This story is by Mark Davis, staff writer at the Valley News, where it was first published Friday, April 19, 2013.
Hartford — A federal judge has dismissed a Wilder man’s claims that he was subjected to excessive force by Hartford police officers because he was black, saying there was insufficient evidence to support his contention that officers were motivated by racial bias.
While much of Wayne Burwell’s lawsuit against Hartford police remains active, Judge Christina Reiss recently threw out his most incendiary allegations — that he had been discriminated against because of his “race and color.”
The judge said that Burwell, who was arrested inside his Wilder home after police responded to an erroneous report of a burglary, did not provide enough evidence that moved his claims “across the line from conceivable to plausible” — the claim was based on the assertion that police officers knew Burwell was black before deciding to handcuff him.
“Although a close question, no court has apparently held that mere knowledge of a person’s race, coupled with an arguable excessive response, will suffice,” Reiss wrote in an 11-page ruling issued this month in U.S. District Court in Rutland.
Burwell argued that the officers demonstrated “a clear intent to discriminate on the basis of race,” when they still proceeded to forcefully take him into custody “in a manner that defies a racially-neutral explanation,” even after officers were informed Burwell could be having a medical episode.
The town argued that Burwell’s assertion was mere speculation, supported by no hard evidence.
In an interview, Burwell’s attorney, Robin Curtiss, of Orford, said the ruling could be a temporary setback. The judge allowed Burwell to re-file the race-based claims if his lawyers find more evidence to support it.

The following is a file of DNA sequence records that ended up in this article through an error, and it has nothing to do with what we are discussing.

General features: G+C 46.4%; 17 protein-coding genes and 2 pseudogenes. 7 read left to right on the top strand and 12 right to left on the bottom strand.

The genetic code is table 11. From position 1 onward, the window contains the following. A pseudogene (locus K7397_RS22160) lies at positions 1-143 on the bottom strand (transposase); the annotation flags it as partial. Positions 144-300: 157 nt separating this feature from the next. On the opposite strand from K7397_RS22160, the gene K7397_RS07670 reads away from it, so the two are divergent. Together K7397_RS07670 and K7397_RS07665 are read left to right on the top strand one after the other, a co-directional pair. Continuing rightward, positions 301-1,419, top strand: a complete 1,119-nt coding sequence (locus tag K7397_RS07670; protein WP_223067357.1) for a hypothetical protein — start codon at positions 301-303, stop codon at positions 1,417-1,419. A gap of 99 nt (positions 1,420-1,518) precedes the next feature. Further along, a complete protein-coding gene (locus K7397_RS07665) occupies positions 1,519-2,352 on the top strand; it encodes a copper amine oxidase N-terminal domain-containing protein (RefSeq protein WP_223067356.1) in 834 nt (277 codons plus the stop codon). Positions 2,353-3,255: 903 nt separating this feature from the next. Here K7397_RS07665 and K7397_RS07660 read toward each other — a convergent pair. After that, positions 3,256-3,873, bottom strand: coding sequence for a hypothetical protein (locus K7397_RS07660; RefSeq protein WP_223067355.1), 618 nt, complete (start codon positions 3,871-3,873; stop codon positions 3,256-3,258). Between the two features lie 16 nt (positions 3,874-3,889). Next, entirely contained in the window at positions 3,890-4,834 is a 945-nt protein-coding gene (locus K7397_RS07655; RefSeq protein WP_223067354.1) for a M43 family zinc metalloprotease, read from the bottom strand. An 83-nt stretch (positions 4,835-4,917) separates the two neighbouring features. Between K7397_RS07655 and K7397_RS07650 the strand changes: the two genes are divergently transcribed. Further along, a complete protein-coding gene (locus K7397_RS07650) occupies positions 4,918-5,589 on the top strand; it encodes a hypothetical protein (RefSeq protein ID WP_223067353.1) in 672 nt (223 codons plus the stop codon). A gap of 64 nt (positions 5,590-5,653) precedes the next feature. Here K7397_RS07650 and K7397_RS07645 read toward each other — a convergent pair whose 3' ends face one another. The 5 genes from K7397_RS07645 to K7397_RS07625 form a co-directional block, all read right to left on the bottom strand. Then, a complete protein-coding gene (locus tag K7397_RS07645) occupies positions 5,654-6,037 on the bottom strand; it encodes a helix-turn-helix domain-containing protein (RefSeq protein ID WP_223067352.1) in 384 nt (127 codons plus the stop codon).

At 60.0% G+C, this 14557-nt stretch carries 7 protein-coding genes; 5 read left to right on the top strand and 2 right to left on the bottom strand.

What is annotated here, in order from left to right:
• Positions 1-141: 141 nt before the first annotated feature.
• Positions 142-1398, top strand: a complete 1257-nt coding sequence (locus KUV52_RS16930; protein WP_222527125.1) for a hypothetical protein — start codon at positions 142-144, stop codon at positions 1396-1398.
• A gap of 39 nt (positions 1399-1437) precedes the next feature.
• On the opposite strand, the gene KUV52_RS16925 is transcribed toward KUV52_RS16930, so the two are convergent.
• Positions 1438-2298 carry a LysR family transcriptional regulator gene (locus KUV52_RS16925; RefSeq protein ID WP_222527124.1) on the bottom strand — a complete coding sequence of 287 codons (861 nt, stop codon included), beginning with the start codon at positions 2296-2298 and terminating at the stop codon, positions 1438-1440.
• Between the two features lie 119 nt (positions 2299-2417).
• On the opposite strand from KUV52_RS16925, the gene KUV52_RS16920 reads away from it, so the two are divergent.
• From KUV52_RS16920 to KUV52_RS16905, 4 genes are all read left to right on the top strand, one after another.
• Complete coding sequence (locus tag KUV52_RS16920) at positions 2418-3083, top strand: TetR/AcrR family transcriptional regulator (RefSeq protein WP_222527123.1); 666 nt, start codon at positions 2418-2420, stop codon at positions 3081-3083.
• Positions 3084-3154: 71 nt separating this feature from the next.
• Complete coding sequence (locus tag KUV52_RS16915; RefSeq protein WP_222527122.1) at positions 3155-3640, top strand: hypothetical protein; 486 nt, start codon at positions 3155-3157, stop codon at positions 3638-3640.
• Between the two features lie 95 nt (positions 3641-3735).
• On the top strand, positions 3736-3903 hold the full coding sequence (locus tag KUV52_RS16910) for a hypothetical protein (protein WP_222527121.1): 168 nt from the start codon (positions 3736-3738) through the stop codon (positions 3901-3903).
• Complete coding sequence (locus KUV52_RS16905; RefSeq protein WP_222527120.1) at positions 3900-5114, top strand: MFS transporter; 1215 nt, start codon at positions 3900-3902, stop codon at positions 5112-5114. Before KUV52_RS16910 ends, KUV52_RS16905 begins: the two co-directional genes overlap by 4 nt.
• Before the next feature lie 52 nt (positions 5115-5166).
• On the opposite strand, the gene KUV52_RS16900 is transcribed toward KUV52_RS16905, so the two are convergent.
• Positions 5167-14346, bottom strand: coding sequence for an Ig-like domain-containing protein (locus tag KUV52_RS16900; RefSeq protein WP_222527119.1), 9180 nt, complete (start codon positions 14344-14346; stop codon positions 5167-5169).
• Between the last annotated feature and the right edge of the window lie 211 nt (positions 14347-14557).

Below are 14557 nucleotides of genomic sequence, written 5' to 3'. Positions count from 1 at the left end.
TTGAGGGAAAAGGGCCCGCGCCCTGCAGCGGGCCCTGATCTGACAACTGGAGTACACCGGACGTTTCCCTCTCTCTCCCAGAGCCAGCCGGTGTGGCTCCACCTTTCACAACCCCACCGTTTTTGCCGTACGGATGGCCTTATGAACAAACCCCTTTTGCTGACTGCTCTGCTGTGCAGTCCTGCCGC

“We think, and have thought all along, that it’s pretty apparent that what happened had something to do with him being African-American,” Curtiss said. “If we can establish during discovery that race had anything to do with this, then we can bring it right back into the case.”
Burwell, a fitness trainer who owns a gym in Lebanon, declined to comment yesterday.
James Carroll, the attorney representing police officers Fredrick Peyton, Kristinnah Adams and Scott Moody, did not respond to a request for comment yesterday.
Hartford Police Deputy Chief Brad Vail declined to comment yesterday.
Burwell is seeking unspecified punitive and compensatory damages for several claims of wrongdoing allegedly committed by officers in May 2010, when a housekeeper who did not recognize Burwell found him naked and unresponsive and called 911 to report a possible burglary.
During the initial 911 call, housekeeper told the dispatcher, and dispatch then told the officers, that the housekeeper “had seen an African-American male in the home,” Reiss said.
The officers entered Burwell’s home with their guns drawn, and found Burwell, naked and unresponsive, sitting on the toilet. They did not know at the time that Burwell was essentially in a diabetic-coma — he had a medical condition that sometimes causes his blood sugar levels to plummet — and was only semi-conscious.
“Show your f—ing hands up or I’ll shoot you motherf—–,” Peyton told Burwell upon first entering the bathroom, according to a police audio recording of the encounter. “Put your hands up now,” the officer shouted. “Show me your f—ing hands.”
When Burwell failed to respond, officers showered him with pepper spray and beat him with a baton several times. He was transported to Dartmouth-Hitchcock Medical Center and suffered a cut on his wrist from handcuffs that required stitches to close.
Vermont Attorney General Bill Sorrell cleared the officers of criminal wrongdoing 2010. In July 2012, Burwell filed the lawsuit.
In October, the police asked Reiss to dismiss the racial bias claims.
Mark Davis can be reached at firstname.lastname@example.org or 603-727-3304.